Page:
SCHOOL SUPPLIES are prominent in the stores so that means it’s time to gear up for back to school. Many students are already registered for the new school year. Some are already shopping for new clothes and backpacks. Others can’t wait to meet their teachers or get their schedule.
Here are a few details on back-to-school information that parents of Texas City independent school district’s students might not know about.
Most of our returning students took advantage of the easy online registration process during July and, at the time of writing, we were expecting more to follow them yesterday, Tuesday.
If you did not take advantage of either opportunity, there will be a final onsite centralized registration for the entire district today, Wednesday, from 8:00am to 4:00pm in the Texas City high-school cafeteria at 1431 Ninth Avenue North.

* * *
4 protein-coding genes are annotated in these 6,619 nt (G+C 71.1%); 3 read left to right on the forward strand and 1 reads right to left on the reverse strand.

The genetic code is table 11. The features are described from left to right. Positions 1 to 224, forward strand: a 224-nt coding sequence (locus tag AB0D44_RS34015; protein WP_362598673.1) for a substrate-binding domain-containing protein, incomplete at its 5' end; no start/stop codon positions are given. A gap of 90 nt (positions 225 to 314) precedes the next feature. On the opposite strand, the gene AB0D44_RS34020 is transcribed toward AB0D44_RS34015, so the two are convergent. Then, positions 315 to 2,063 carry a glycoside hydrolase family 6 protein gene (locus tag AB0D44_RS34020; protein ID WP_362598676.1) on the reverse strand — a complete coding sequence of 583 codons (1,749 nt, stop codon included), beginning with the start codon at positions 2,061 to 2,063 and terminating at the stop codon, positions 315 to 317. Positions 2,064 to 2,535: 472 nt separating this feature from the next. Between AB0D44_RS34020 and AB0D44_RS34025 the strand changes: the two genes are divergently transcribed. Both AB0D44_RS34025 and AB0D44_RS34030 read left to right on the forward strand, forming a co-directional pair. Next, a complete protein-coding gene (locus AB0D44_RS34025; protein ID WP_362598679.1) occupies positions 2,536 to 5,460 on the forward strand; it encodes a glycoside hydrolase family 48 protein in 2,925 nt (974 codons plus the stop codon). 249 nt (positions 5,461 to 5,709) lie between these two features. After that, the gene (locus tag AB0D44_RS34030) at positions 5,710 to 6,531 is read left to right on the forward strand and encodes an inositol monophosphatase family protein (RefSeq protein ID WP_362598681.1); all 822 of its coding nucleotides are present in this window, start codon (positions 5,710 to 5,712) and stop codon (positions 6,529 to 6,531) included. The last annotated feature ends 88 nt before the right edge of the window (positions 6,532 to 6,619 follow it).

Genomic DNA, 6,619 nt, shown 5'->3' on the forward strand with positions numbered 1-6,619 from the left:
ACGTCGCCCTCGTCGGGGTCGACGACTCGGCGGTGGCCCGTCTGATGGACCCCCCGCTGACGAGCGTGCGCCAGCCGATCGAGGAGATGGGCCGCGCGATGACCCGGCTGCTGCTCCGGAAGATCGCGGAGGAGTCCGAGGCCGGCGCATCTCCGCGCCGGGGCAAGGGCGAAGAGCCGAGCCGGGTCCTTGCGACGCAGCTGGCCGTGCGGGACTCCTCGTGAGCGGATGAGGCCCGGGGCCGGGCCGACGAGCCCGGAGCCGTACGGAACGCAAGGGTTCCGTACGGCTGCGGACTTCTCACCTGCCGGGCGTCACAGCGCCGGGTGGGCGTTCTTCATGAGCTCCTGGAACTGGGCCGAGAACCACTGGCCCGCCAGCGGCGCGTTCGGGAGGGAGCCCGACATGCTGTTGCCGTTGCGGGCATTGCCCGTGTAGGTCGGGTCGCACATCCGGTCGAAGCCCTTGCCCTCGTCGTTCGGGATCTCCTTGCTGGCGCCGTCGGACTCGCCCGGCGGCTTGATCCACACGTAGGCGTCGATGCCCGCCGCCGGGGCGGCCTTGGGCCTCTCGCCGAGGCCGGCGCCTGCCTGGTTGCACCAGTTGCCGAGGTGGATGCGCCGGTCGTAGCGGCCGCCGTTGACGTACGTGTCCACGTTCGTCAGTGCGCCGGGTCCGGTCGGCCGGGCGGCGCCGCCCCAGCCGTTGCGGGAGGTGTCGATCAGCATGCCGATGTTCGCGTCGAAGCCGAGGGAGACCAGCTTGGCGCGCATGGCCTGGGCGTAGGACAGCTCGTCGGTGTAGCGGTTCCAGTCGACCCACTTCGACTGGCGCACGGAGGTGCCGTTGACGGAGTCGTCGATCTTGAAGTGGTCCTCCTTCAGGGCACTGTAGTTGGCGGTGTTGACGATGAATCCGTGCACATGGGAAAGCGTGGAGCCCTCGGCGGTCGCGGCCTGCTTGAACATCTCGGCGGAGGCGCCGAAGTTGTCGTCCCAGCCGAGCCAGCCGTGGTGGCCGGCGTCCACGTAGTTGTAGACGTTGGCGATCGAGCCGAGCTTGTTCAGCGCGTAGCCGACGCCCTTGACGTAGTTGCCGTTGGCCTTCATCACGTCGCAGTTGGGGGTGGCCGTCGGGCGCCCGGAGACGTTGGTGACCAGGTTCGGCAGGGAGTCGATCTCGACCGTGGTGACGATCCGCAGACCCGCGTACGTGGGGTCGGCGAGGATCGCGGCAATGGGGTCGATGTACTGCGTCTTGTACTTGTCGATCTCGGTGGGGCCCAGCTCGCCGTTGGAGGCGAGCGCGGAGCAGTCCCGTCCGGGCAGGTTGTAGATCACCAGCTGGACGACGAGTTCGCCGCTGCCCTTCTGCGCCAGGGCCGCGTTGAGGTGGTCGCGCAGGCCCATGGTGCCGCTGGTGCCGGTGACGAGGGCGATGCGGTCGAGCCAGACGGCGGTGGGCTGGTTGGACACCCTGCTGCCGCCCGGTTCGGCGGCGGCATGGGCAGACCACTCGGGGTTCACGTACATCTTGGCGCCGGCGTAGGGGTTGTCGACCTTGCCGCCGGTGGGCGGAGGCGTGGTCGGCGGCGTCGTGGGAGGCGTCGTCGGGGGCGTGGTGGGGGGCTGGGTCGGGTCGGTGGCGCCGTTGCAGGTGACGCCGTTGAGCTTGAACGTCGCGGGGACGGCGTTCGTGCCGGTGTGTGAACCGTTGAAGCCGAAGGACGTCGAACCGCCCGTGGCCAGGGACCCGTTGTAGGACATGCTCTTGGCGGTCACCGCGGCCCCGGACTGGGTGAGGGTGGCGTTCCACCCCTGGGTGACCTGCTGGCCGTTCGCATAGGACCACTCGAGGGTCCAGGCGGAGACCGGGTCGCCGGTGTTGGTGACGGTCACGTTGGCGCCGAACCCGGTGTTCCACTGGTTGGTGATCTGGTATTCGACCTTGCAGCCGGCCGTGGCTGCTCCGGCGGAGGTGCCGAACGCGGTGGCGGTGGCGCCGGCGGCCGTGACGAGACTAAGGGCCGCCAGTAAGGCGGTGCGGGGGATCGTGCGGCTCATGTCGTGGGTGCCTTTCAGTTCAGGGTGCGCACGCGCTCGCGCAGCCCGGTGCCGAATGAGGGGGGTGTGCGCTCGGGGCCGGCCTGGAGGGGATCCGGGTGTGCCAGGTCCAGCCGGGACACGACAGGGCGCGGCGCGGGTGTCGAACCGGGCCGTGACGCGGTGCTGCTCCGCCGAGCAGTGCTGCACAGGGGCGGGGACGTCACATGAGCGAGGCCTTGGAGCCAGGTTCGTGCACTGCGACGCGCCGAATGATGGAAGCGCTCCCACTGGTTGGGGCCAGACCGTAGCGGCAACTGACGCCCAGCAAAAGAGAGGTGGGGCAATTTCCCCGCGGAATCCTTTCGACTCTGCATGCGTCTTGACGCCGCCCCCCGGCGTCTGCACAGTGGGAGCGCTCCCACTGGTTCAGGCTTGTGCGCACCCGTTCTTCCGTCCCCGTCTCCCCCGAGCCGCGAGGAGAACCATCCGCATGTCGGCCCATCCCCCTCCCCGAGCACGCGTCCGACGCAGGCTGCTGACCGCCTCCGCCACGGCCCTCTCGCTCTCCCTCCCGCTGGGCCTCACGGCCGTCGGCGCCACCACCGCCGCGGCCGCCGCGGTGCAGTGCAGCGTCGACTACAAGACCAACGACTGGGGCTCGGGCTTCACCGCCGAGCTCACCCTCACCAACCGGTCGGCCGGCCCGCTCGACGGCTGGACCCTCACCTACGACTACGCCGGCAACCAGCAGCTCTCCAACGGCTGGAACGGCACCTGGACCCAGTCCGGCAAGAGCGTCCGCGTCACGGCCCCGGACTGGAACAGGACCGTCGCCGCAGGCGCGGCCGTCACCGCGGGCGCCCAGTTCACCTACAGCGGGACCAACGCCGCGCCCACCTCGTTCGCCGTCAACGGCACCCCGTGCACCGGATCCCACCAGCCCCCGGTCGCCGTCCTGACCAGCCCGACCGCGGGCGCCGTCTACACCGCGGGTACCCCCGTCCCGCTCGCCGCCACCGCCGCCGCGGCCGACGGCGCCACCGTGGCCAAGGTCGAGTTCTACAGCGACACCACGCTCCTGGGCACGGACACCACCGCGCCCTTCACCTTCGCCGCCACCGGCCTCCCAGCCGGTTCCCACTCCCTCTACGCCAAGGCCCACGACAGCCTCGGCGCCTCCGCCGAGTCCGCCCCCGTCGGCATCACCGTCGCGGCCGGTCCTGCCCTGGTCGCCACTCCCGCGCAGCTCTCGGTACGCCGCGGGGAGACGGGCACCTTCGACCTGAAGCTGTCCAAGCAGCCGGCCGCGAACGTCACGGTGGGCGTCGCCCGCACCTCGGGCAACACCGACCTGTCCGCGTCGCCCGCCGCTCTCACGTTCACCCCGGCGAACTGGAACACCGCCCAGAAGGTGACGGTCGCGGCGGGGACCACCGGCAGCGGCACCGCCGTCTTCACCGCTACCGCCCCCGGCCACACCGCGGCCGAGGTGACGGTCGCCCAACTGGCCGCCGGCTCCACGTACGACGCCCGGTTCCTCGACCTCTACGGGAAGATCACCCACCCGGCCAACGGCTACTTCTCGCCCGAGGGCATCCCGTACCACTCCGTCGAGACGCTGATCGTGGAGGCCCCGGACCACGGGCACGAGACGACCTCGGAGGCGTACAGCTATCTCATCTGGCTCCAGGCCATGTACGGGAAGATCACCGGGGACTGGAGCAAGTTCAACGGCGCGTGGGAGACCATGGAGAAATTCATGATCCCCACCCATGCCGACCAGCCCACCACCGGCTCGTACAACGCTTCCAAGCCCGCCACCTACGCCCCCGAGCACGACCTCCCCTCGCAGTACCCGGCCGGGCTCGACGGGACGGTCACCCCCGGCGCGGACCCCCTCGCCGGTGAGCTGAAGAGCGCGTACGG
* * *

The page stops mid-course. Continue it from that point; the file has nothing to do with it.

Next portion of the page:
Current students who have not completed registration online should register as well as students new to TCISD and students who have withdrawn but are now returning.
Two current proofs of residency are required.
Any students not registered by August 21 will have to register at the district-wide centralized registration on August 24 or 25 before admission to a classroom. Such students must register at the former Blocker library, which now houses the district’s nutrition service’s offices at 1408 6th Street North.
Changes for 2015-16
Calvin Vincent early childhood center will be enforcing its tardy-arrival policy heavily this year. Student drop-off begins at 7:45am and school begins at 8:15am. Students will be considered tardy if they arrive after the 8:15 tardy bell rings. In the past, students were considered tardy if they arrived after 8:30.
Levi Fry intermediate school will no longer require clear or mesh backpacks. In addition, the school has changed a few of its discipline processes with a step system and attendance will be taken in every period.